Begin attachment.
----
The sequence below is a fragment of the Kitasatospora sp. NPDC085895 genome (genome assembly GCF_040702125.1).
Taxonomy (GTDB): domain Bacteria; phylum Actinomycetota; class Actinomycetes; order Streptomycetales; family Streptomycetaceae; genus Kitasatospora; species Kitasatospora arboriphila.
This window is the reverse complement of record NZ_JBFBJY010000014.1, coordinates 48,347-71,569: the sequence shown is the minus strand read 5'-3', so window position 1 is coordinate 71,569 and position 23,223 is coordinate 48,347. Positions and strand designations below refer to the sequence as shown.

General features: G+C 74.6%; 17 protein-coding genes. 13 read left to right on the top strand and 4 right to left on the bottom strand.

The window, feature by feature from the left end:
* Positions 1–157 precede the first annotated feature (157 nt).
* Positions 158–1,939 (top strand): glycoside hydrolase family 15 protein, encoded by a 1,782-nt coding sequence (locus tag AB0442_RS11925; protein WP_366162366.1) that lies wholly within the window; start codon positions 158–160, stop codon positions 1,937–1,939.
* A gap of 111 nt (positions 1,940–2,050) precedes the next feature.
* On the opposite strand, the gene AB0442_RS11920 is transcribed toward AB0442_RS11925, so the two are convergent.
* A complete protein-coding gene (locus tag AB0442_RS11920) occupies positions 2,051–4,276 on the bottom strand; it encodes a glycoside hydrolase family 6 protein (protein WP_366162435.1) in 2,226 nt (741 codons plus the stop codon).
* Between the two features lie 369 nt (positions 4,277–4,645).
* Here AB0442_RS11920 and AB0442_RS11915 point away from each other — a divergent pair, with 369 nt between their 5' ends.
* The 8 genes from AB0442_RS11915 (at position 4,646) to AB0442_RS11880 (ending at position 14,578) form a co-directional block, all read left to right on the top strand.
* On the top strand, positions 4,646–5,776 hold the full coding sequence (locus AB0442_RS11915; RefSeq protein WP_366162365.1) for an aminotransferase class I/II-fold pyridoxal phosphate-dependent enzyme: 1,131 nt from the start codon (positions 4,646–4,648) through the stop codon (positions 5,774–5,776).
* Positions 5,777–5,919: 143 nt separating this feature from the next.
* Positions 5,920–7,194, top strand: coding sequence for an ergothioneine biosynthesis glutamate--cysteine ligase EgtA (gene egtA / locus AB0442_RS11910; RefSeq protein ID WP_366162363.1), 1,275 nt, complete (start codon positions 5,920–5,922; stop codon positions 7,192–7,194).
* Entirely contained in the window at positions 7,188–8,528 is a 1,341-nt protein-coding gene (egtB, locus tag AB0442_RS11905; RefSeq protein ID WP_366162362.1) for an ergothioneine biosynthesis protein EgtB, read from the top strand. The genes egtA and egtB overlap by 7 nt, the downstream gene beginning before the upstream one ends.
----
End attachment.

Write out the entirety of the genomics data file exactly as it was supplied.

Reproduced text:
The sequence below is a fragment of the Kitasatospora sp. NPDC085895 genome (genome assembly GCF_040702125.1).
Taxonomy (GTDB): domain Bacteria; phylum Actinomycetota; class Actinomycetes; order Streptomycetales; family Streptomycetaceae; genus Kitasatospora; species Kitasatospora arboriphila.
This window is the reverse complement of record NZ_JBFBJY010000014.1, coordinates 48,347-71,569: the sequence shown is the minus strand read 5'-3', so window position 1 is coordinate 71,569 and position 23,223 is coordinate 48,347. Positions and strand designations below refer to the sequence as shown.

General features: G+C 74.6%; 17 protein-coding genes. 13 read left to right on the top strand and 4 right to left on the bottom strand.

The window, feature by feature from the left end:
* Positions 1–157 precede the first annotated feature (157 nt).
* Positions 158–1,939 (top strand): glycoside hydrolase family 15 protein, encoded by a 1,782-nt coding sequence (locus tag AB0442_RS11925; protein WP_366162366.1) that lies wholly within the window; start codon positions 158–160, stop codon positions 1,937–1,939.
* A gap of 111 nt (positions 1,940–2,050) precedes the next feature.
* On the opposite strand, the gene AB0442_RS11920 is transcribed toward AB0442_RS11925, so the two are convergent.
* A complete protein-coding gene (locus tag AB0442_RS11920) occupies positions 2,051–4,276 on the bottom strand; it encodes a glycoside hydrolase family 6 protein (protein WP_366162435.1) in 2,226 nt (741 codons plus the stop codon).
* Between the two features lie 369 nt (positions 4,277–4,645).
* Here AB0442_RS11920 and AB0442_RS11915 point away from each other — a divergent pair, with 369 nt between their 5' ends.
* The 8 genes from AB0442_RS11915 (at position 4,646) to AB0442_RS11880 (ending at position 14,578) form a co-directional block, all read left to right on the top strand.
* On the top strand, positions 4,646–5,776 hold the full coding sequence (locus AB0442_RS11915; RefSeq protein WP_366162365.1) for an aminotransferase class I/II-fold pyridoxal phosphate-dependent enzyme: 1,131 nt from the start codon (positions 4,646–4,648) through the stop codon (positions 5,774–5,776).
* Positions 5,777–5,919: 143 nt separating this feature from the next.
* Positions 5,920–7,194, top strand: coding sequence for an ergothioneine biosynthesis glutamate--cysteine ligase EgtA (gene egtA / locus AB0442_RS11910; RefSeq protein ID WP_366162363.1), 1,275 nt, complete (start codon positions 5,920–5,922; stop codon positions 7,192–7,194).
* Entirely contained in the window at positions 7,188–8,528 is a 1,341-nt protein-coding gene (egtB, locus tag AB0442_RS11905; RefSeq protein ID WP_366162362.1) for an ergothioneine biosynthesis protein EgtB, read from the top strand. The genes egtA and egtB overlap by 7 nt, the downstream gene beginning before the upstream one ends.